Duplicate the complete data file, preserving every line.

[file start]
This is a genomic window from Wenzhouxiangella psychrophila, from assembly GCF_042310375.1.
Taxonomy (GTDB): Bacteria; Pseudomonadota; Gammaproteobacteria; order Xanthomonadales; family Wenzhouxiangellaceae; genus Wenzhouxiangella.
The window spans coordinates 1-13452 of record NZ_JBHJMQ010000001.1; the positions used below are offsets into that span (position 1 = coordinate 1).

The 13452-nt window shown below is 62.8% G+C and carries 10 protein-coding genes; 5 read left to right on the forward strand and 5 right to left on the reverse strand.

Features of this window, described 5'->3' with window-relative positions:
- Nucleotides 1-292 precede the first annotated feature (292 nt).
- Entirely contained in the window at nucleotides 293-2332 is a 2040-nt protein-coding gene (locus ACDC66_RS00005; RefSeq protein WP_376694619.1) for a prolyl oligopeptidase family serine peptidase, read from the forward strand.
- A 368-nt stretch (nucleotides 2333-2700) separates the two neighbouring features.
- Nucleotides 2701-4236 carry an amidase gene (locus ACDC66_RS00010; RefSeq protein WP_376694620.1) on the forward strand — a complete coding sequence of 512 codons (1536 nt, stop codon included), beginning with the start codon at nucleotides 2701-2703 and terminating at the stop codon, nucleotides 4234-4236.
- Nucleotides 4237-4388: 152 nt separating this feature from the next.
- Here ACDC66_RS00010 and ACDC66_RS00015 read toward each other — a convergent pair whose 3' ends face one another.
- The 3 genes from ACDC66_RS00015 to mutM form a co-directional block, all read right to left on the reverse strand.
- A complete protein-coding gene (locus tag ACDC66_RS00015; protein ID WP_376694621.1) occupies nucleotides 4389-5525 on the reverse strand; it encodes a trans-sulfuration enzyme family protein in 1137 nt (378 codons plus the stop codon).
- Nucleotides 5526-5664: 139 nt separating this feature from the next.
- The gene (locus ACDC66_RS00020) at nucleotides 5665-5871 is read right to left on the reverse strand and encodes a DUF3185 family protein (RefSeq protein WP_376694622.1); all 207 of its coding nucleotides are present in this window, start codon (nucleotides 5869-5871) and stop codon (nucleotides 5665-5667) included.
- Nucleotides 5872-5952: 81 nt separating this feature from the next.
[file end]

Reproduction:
This is a genomic window from Wenzhouxiangella psychrophila, from assembly GCF_042310375.1.
Taxonomy (GTDB): Bacteria; Pseudomonadota; Gammaproteobacteria; order Xanthomonadales; family Wenzhouxiangellaceae; genus Wenzhouxiangella.
The window spans coordinates 1-13452 of record NZ_JBHJMQ010000001.1; the positions used below are offsets into that span (position 1 = coordinate 1).

The 13452-nt window shown below is 62.8% G+C and carries 10 protein-coding genes; 5 read left to right on the forward strand and 5 right to left on the reverse strand.

Features of this window, described 5'->3' with window-relative positions:
- Nucleotides 1-292 precede the first annotated feature (292 nt).
- Entirely contained in the window at nucleotides 293-2332 is a 2040-nt protein-coding gene (locus ACDC66_RS00005; RefSeq protein WP_376694619.1) for a prolyl oligopeptidase family serine peptidase, read from the forward strand.
- A 368-nt stretch (nucleotides 2333-2700) separates the two neighbouring features.
- Nucleotides 2701-4236 carry an amidase gene (locus ACDC66_RS00010; RefSeq protein WP_376694620.1) on the forward strand — a complete coding sequence of 512 codons (1536 nt, stop codon included), beginning with the start codon at nucleotides 2701-2703 and terminating at the stop codon, nucleotides 4234-4236.
- Nucleotides 4237-4388: 152 nt separating this feature from the next.
- Here ACDC66_RS00010 and ACDC66_RS00015 read toward each other — a convergent pair whose 3' ends face one another.
- The 3 genes from ACDC66_RS00015 to mutM form a co-directional block, all read right to left on the reverse strand.
- A complete protein-coding gene (locus tag ACDC66_RS00015; protein ID WP_376694621.1) occupies nucleotides 4389-5525 on the reverse strand; it encodes a trans-sulfuration enzyme family protein in 1137 nt (378 codons plus the stop codon).
- Nucleotides 5526-5664: 139 nt separating this feature from the next.
- The gene (locus ACDC66_RS00020) at nucleotides 5665-5871 is read right to left on the reverse strand and encodes a DUF3185 family protein (RefSeq protein WP_376694622.1); all 207 of its coding nucleotides are present in this window, start codon (nucleotides 5869-5871) and stop codon (nucleotides 5665-5667) included.
- Nucleotides 5872-5952: 81 nt separating this feature from the next.